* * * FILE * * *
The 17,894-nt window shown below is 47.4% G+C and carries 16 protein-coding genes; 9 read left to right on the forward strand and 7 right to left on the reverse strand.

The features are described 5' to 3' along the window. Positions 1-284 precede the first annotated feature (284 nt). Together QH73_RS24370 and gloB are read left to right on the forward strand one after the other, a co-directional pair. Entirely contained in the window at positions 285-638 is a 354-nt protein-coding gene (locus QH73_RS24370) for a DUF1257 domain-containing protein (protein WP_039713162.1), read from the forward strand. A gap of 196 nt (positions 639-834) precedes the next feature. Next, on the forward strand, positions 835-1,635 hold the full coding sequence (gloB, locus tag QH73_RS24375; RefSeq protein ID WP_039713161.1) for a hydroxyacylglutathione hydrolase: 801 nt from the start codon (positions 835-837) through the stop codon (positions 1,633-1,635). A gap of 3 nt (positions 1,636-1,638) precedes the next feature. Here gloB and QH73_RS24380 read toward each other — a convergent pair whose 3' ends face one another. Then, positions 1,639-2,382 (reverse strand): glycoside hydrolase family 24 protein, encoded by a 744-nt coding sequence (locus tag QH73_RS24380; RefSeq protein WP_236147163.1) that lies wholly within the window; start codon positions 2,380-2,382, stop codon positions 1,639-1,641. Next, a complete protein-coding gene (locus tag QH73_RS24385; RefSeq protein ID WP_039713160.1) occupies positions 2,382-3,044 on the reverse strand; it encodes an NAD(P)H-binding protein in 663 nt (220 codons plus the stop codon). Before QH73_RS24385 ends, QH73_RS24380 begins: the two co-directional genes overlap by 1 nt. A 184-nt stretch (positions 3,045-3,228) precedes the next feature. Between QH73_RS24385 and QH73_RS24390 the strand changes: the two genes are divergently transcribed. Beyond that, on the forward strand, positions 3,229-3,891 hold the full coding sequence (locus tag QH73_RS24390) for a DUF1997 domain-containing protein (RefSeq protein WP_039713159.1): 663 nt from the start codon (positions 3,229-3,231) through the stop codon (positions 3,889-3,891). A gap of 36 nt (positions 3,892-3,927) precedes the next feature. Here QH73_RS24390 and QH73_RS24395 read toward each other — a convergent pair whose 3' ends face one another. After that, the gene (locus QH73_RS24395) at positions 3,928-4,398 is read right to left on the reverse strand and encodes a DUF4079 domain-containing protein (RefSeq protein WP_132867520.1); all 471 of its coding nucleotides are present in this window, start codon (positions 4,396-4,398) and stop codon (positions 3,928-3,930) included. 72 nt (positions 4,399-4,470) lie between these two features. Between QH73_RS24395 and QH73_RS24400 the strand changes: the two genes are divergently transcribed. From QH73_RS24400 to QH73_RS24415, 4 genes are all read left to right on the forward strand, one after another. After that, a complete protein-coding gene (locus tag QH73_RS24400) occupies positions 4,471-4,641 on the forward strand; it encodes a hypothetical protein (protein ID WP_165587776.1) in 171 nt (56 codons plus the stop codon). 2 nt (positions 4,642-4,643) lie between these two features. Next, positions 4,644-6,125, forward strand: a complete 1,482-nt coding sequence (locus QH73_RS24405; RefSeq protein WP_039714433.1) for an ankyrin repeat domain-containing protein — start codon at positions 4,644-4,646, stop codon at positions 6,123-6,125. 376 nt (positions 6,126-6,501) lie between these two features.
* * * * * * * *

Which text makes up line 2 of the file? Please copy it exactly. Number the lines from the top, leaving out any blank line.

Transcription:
The features are described 5' to 3' along the window. Positions 1-284 precede the first annotated feature (284 nt). Together QH73_RS24370 and gloB are read left to right on the forward strand one after the other, a co-directional pair. Entirely contained in the window at positions 285-638 is a 354-nt protein-coding gene (locus QH73_RS24370) for a DUF1257 domain-containing protein (protein WP_039713162.1), read from the forward strand. A gap of 196 nt (positions 639-834) precedes the next feature. Next, on the forward strand, positions 835-1,635 hold the full coding sequence (gloB, locus tag QH73_RS24375; RefSeq protein ID WP_039713161.1) for a hydroxyacylglutathione hydrolase: 801 nt from the start codon (positions 835-837) through the stop codon (positions 1,633-1,635). A gap of 3 nt (positions 1,636-1,638) precedes the next feature. Here gloB and QH73_RS24380 read toward each other — a convergent pair whose 3' ends face one another. Then, positions 1,639-2,382 (reverse strand): glycoside hydrolase family 24 protein, encoded by a 744-nt coding sequence (locus tag QH73_RS24380; RefSeq protein WP_236147163.1) that lies wholly within the window; start codon positions 2,380-2,382, stop codon positions 1,639-1,641. Next, a complete protein-coding gene (locus tag QH73_RS24385; RefSeq protein ID WP_039713160.1) occupies positions 2,382-3,044 on the reverse strand; it encodes an NAD(P)H-binding protein in 663 nt (220 codons plus the stop codon). Before QH73_RS24385 ends, QH73_RS24380 begins: the two co-directional genes overlap by 1 nt. A 184-nt stretch (positions 3,045-3,228) precedes the next feature. Between QH73_RS24385 and QH73_RS24390 the strand changes: the two genes are divergently transcribed. Beyond that, on the forward strand, positions 3,229-3,891 hold the full coding sequence (locus tag QH73_RS24390) for a DUF1997 domain-containing protein (RefSeq protein WP_039713159.1): 663 nt from the start codon (positions 3,229-3,231) through the stop codon (positions 3,889-3,891). A gap of 36 nt (positions 3,892-3,927) precedes the next feature. Here QH73_RS24390 and QH73_RS24395 read toward each other — a convergent pair whose 3' ends face one another. After that, the gene (locus QH73_RS24395) at positions 3,928-4,398 is read right to left on the reverse strand and encodes a DUF4079 domain-containing protein (RefSeq protein WP_132867520.1); all 471 of its coding nucleotides are present in this window, start codon (positions 4,396-4,398) and stop codon (positions 3,928-3,930) included. 72 nt (positions 4,399-4,470) lie between these two features. Between QH73_RS24395 and QH73_RS24400 the strand changes: the two genes are divergently transcribed. From QH73_RS24400 to QH73_RS24415, 4 genes are all read left to right on the forward strand, one after another. After that, a complete protein-coding gene (locus tag QH73_RS24400) occupies positions 4,471-4,641 on the forward strand; it encodes a hypothetical protein (protein ID WP_165587776.1) in 171 nt (56 codons plus the stop codon). 2 nt (positions 4,642-4,643) lie between these two features. Next, positions 4,644-6,125, forward strand: a complete 1,482-nt coding sequence (locus QH73_RS24405; RefSeq protein WP_039714433.1) for an ankyrin repeat domain-containing protein — start codon at positions 4,644-4,646, stop codon at positions 6,123-6,125. 376 nt (positions 6,126-6,501) lie between these two features.